Make Gifts of Affection, Promises, and Experiences to Your Loved Ones

Unless you know of items that your family members absolutely need, 2020 provides a prime opportunity to offer gifts more of meaning than utilitarian value.

  • New pictures. Update pictures of grandkids and other family members, beloved pets, and close friends. You can spark nostalgic smiles by framing old pictures, perhaps holiday pictures, from past photo albums.
  • Videos. Have each family unit (i.e., whoever is under one roof and together despite the pandemic) create their own video. Then combine all videos into one big video to share with everyone – not just with Grandmom and Granddad!
  • Promissory notes to upcoming events. Even if you can’t purchase tickets to a spring concert yet, you can make your own “tickets”: to the first theatrical performance of post-pandemic times; to a walk around the local botanical gardens when social distancing has eased; to dinner at a favorite restaurant. We all need things to look forward to, especially during challenging times.

Expand Your Giving

Studies have found that giving to others makes the giver happy, too. Since we all need a little extra cheer this year – especially in our holiday celebrations during the pandemic – consider giving a little extra to those in need.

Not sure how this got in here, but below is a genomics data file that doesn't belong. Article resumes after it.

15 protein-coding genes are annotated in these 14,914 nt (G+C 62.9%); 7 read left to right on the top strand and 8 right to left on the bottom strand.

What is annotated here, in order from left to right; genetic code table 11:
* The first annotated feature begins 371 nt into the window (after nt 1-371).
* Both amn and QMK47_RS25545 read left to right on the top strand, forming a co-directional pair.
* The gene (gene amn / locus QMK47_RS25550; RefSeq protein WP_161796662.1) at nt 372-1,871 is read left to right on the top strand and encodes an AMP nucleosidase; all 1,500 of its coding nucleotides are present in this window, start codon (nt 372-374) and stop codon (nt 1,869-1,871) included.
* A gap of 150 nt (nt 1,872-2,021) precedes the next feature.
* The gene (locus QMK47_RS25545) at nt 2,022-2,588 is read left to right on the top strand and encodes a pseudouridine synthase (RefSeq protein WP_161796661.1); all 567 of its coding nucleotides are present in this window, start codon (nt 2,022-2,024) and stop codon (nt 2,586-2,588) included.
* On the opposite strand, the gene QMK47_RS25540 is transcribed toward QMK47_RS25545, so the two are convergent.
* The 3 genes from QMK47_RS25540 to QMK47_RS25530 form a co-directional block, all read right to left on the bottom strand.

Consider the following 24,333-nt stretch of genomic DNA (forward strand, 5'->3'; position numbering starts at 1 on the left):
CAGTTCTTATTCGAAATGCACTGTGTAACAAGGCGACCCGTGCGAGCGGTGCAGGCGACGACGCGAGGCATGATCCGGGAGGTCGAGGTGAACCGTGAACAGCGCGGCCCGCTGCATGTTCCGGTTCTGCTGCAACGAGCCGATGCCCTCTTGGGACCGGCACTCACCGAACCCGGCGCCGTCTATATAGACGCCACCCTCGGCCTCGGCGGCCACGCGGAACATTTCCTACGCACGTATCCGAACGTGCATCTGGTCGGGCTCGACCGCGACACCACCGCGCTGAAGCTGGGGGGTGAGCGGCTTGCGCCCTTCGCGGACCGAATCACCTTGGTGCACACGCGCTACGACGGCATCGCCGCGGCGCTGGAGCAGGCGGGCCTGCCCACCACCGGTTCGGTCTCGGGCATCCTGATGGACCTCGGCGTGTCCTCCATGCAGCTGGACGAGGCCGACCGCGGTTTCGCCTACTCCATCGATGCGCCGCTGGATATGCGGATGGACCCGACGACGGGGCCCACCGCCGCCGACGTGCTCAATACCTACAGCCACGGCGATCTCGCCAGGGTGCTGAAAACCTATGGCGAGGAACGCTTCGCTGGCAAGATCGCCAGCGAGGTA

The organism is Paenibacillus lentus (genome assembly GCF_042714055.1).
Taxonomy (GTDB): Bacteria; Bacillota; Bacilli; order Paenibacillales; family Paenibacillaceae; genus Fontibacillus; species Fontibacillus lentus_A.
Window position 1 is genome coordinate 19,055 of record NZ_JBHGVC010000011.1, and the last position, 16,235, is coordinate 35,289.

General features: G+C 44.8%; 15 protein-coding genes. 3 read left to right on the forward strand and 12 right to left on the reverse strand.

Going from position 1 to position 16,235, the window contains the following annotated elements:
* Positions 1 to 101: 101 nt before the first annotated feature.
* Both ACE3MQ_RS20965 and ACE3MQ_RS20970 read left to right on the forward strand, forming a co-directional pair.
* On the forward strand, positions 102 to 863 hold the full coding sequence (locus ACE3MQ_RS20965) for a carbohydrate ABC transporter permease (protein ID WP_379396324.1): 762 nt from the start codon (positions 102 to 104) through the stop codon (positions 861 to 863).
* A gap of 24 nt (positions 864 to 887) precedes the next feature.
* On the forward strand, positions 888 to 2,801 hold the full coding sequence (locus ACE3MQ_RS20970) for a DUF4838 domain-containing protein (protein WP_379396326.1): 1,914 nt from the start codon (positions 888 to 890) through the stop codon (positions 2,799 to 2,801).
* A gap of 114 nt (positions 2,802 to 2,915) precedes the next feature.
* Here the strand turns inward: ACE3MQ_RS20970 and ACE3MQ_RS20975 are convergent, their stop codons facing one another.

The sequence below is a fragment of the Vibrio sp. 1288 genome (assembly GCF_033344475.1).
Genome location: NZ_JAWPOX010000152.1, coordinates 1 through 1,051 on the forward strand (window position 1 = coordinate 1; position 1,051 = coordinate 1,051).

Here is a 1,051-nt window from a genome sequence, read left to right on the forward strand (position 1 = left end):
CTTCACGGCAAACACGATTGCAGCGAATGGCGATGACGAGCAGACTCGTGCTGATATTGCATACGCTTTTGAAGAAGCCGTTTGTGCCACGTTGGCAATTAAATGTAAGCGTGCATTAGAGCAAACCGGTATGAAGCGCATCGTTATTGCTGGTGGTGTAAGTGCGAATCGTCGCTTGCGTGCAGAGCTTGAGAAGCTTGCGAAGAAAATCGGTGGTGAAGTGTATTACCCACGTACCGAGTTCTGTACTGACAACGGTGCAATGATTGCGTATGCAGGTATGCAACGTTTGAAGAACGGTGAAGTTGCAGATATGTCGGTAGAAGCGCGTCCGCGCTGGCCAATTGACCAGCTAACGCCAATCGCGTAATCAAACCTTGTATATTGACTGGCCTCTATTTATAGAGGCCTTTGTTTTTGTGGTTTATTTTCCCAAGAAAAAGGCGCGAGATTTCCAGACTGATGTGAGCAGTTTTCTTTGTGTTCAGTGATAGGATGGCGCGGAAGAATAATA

Give in the names of friends and family members, and they can share in some of that warmth. To make this extra special, consider what’s meaningful to each individual and gift accordingly. Dad was a farmer? Give in his name to Heifer International. Mom loves classical music? Give to the local symphonic orchestra. Uncle Dave is an outdoorsman? Donate to The Nature Conservancy.

Try Out New Recipes

Senior woman enjoying holiday celebrations during the pandemic

If you aren’t hosting a big holiday gathering this year, you won’t have to please guests who are expecting traditional family dishes. That means that this holiday provides the perfect opportunity to try new recipes – even new recipes using traditional holiday ingredients, like scalloped spicy sweet potatoes or pumpkin bread pudding. Who knows, you might even discover a dish that’s worth introducing next year, destined to become another family tradition!

Share Favorite Foods

Some holiday dishes and desserts can be prepared in advance and delivered in time for the holidays. Baked goods such as gingerbread cookies, buttermilk biscuits, challah, and sufganiyah can easily be shipped across the country. Other non-perishables – like pies, cornbread, bûche de Noël, and stollen – can be hand-delivered to in-town relatives.

Sometimes comfort food is all you need for your holiday celebrations during the pandemic!

Explore New-to-You Traditions